NCGA Opposes House Cap-and-Trade

Study finds there would be significantly higher cost of production under House legislation.

Published on: Jan 21, 2010

For a long time the National Corn Growers Association remained neutral on cap-and-trade legislation. But, now NCGA has come out in opposition to the House passed bill H.R. 2454.


"Although our neutrality has often put us at odds with the majority of other mainstream agricultural groups, we believe it was critical to remain engaged with lawmakers while the economic impacts were analyzed," said NCGA President Darrin Ihnen.


NCGA based its decision on a recently completed economic analysis which indicated that every corn grower in the country will experience increased costs of production resulting from H.R. 2454. In the early years of this legislation, these higher production costs will be relatively minor. However, over time these prices will significantly increase, placing an unnecessary burden on growers.


"In the early years assuming the nitrogen manufacturers get all of the necessary allowances and use those, and pass those on to growers, the cost of production of corn would probably go up about two dollars maybe two and a half dollars per acre," said Paul Bertels, NCGA director of agricultural economic analysis. "If those allowances don't come through we'll see that cost of production increase be closer to $10 an acre, so it's a fairly dramatic increase in the cost of production."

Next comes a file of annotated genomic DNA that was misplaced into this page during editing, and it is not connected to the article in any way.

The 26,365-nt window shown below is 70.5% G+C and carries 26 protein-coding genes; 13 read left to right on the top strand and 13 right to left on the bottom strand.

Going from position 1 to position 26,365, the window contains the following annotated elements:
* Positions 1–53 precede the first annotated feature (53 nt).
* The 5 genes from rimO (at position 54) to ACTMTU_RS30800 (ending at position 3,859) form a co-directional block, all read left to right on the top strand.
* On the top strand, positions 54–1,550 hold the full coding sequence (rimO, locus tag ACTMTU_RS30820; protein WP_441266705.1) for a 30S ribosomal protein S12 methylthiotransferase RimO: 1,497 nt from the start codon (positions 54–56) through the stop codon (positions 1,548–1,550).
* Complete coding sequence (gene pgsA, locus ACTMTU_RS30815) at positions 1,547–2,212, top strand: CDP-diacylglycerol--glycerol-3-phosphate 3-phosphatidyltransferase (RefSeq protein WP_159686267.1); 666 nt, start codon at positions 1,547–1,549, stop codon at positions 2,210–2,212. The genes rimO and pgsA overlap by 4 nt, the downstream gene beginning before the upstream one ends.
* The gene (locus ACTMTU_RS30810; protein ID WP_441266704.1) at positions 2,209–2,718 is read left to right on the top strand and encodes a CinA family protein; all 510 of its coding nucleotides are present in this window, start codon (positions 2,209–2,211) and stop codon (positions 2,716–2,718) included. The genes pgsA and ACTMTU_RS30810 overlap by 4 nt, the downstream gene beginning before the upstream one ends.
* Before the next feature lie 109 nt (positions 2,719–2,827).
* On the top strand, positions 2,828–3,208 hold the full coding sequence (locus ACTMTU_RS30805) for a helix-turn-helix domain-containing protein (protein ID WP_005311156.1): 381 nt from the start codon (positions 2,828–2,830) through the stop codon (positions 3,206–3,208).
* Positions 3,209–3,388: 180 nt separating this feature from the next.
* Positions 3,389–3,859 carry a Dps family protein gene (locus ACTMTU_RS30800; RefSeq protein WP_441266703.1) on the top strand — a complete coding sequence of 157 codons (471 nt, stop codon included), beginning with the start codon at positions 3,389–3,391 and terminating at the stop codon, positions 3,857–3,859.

Bertels says that when examining the longer term effects when those allowances to the manufacturers go away, the cost of production could increase $50 per acre by 2035.


"While this does offer opportunities for carbon offsets and while it does give a chance for some growers in certain regions of the country to use this as a profit center, most areas of the country would be a net loser just because we can't adopt continuous no-till," Ihnen said. "It would in turn affect our ability to produce and use our land as efficiently as we can."


Ihnen also said the study shows that there will be some land diversion, although much less than shown in the USDA model, and in a time when we are talking about energy security and growing corn for food and fuel, to divert acres into afforestation or some other crop would be a detriment to energy security. He also says it could end up impacting food security if less corn is produced, some of the livestock that depends on corn could move to other countries.


"It's a broader issue than what it looks like on the surface," Ihnen said. "We thank Chairman (Collin) Peterson and our allies in the House for the work they have done, but now we've come out in opposition. Overall our position remains neutral on the Senate side. If  the Senate is going to take up this kind of legislation we want to be part of the process to make it better, because it needs to be much better than what we currently have."